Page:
We walked the shoreline. On the edge of this island. Stopping to pick and skim, pebbles and stones; rocks and shells. To throw and drop into pockets. Dipping hands into rockpools, water rising up to meet our fingertips. Cold and clear, webbed and weedy. Smooth to touch and shiny-wet. Wondering how often we (as a collective kind) have been drawn to the sea. How often have we felt the rightness – the coming-homeness – of plunging our hands below the surface. How long ago was this notion work-a-day; not so remarkable or out of the ordinary. But maybe an unblinking part of the every day?
With each ripple and wave and hearty-thrown-rock-plop, I think of the reading I did at university. About the health benefits seen in green spaces; how offices with a natural view see lower stress levels and better productivity; hospitals will have a quicker recovery rate. The list goes on. Throughout history in fact, there’s been moments where we (as a collective kind) have made a conscious effort to spend more time outdoors in green spaces. Post-industrial revolution, when the UK experienced a huge migratory shift from the country to the city. After the horrors of trench life in the first world war. Also during the 1970’s, environmental movements were on the rise, as exhibited in cultural markers like Small is Beautiful and The Simple Life. And now I’m someone who finds themselves hashtagging #SlowLiving on Instagram. Accepting that online it’s probably an aesthetic as much as it’s a set of ethics. But with increasing awareness of climate change, a growing acceptance that capitalism largely isn’t working and with many expressing a desire for a quieter and simpler life – perhaps another wave of environmental awareness is arriving.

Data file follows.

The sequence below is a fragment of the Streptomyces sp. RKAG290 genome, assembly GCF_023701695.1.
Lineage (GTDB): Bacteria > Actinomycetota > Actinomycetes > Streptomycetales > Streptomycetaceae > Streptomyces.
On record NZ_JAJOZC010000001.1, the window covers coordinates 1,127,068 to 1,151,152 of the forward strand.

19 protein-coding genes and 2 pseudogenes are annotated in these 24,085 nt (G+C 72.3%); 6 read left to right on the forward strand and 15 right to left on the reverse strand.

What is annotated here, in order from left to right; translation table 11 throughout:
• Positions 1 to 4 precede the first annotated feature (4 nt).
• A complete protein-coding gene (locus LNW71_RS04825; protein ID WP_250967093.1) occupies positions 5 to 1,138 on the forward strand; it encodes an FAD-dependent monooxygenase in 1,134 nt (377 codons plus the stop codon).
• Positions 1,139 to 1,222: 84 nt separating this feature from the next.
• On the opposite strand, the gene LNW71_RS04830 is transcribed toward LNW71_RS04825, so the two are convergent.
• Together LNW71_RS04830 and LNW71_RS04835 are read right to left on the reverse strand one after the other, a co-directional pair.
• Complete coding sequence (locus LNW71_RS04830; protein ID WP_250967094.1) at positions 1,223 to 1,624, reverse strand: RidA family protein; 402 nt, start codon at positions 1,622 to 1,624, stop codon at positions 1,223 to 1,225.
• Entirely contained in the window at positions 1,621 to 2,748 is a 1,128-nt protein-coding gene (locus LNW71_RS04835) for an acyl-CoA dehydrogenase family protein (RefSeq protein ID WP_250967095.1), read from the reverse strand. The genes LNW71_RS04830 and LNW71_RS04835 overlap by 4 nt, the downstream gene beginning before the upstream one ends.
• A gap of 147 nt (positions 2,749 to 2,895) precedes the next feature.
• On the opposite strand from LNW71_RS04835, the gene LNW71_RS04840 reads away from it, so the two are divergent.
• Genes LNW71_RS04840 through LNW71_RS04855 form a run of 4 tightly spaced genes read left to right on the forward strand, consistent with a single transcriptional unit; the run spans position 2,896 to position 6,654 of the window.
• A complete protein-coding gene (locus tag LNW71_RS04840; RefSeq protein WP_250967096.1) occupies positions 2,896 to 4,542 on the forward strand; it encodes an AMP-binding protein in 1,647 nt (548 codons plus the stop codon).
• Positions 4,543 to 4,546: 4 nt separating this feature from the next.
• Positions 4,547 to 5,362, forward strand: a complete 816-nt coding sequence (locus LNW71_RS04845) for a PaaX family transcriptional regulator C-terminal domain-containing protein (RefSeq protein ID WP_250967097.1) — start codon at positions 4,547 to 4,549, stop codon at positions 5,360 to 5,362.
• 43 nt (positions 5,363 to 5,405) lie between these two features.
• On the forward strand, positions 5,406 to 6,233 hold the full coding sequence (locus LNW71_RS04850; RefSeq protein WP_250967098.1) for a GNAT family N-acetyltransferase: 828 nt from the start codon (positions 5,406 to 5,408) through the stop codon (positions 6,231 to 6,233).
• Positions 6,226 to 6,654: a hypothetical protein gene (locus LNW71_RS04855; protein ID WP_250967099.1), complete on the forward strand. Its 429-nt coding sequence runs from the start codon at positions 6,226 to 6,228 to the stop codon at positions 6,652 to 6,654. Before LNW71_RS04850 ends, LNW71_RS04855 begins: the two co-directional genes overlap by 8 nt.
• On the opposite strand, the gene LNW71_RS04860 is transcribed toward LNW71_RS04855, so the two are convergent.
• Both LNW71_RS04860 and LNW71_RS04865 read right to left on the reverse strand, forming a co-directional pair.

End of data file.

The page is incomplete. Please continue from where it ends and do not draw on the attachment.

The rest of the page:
Still I wonder would I feel less nature-disconnect if I didn’t live within four walls? Or in relation to so many screens? Is it the fresh air that is so tangibly refreshing and uplifting to me? Or is it actually something greater? Something more along the lines of connectivity, community and collective energy. We have so few words in our language (particularly words that don’t make us cringe) that accurately describe feelings relating to what is unseen – our psyche, emotions and spirit. We are perhaps the first modern, scientific, secular civilisation built primarily around the individual. As a society we have no real, widely accepted notion of God or mainstream religious or spiritual idea. We are perhaps the first civilisation to exist without something sublime or transcendent at its centre. Something bigger than the sum of our parts. And so I wonder, are we also drawn to these spaces because they feel so innately grand and boundless. So obviously bigger than us and beyond our brief time frames. So beautiful in their design and also, like all natural things, perhaps marked with some subtle divine signature.